Soaring energy prices are helping to create a cost-of-living crisis, which hasn’t been far from front pages over the winter. Coupled with this, the invasion of Ukraine by Russia and concerns about security of supply have only added to public concern and this perfect storm has pushed the need for clean energy development back to the top of the government’s agenda. As a result, everyone is now eagerly await the release of the government’s energy and security strategy. Ahead of its publication the Independent has this week reported on the results of a recent poll, which shows that there is strong public support for increased renewables.
According to media reports, there is an expectation that, alongside other announcements, there may be increased targets for offshore and onshore wind, changes to the planning regime to remove barriers to wind in England (whilst still ensuring communities have a meaningful say) and potentially amendments to the AR4 parameters. Recent industry research shows that the UK can more than double its total onshore wind capacity from 14 gigawatts now to 30 gigawatts by 2030 and this would add £45bn to the economy.
However, in order for the strategy to lead to increased deployment of renewables at the rate required, the strategy also needs to focus on some of the key underlying issues that are currently delaying or curtailing development. These include grid constraints, network charging and forward-looking regulation for our energy system that focuses on long-term market design and the transformation away from fossil fuels.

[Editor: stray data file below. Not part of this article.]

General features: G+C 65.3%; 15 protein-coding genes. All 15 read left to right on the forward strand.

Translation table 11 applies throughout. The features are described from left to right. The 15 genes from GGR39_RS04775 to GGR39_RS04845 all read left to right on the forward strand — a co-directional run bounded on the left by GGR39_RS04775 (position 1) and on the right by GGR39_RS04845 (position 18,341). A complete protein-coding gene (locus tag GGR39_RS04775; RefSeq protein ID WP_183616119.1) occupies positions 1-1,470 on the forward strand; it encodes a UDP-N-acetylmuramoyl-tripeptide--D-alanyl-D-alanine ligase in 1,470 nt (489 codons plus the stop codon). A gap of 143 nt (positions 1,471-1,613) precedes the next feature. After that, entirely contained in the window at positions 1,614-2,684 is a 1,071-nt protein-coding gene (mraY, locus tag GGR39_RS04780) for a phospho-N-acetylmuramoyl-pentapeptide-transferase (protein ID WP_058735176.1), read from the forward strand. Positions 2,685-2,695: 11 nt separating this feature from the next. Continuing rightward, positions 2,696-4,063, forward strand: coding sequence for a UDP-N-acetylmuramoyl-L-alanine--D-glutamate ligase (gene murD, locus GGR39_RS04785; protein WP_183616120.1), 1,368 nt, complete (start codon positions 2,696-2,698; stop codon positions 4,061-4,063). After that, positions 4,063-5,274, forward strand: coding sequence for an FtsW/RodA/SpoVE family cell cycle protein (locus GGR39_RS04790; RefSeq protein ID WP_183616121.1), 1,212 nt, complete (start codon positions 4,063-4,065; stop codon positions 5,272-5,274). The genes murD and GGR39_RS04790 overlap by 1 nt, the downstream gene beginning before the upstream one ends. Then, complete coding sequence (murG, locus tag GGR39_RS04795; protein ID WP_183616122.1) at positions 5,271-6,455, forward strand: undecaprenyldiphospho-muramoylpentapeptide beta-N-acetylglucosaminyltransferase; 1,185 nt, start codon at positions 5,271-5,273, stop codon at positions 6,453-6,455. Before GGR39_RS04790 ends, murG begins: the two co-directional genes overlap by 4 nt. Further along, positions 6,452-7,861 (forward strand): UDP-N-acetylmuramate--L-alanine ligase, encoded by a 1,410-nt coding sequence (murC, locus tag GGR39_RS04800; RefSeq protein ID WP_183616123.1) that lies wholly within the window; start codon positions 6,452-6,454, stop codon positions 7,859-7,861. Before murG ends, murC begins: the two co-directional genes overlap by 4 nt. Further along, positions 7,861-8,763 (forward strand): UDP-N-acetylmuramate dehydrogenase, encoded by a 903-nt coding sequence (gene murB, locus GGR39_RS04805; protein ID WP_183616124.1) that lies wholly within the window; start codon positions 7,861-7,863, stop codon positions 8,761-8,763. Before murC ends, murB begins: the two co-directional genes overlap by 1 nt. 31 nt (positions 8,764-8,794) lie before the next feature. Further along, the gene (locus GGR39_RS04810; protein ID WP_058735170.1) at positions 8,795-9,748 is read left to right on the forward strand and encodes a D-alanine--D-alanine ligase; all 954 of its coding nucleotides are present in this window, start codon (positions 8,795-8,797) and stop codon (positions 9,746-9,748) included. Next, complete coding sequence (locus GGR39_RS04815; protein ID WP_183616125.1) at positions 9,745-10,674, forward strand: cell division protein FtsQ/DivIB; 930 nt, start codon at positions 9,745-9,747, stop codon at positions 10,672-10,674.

Kwasi Kwarteng, the business, energy and industrial strategy secretary, recently said on Twitter: “This is no longer about tackling climate change or reaching net-zero targets. Ensuring the UK’s clean energy independence is a matter of national security. Putin can set the price of gas, but he can’t directly control the price of renewables and nuclear we generate in the UK.”
A key enabler for this change will be ensuring there are sufficient details in the energy and security strategy alongside targets and high-level policy pronouncements.
Ahead of the government’s long-awaited energy and security strategy, which will set out how the government aims to keep the lights on while also hitting its legally binding net zero by 2050 deadline, almost two-thirds – 61 per cent – of people said they believed renewables were the most important solution.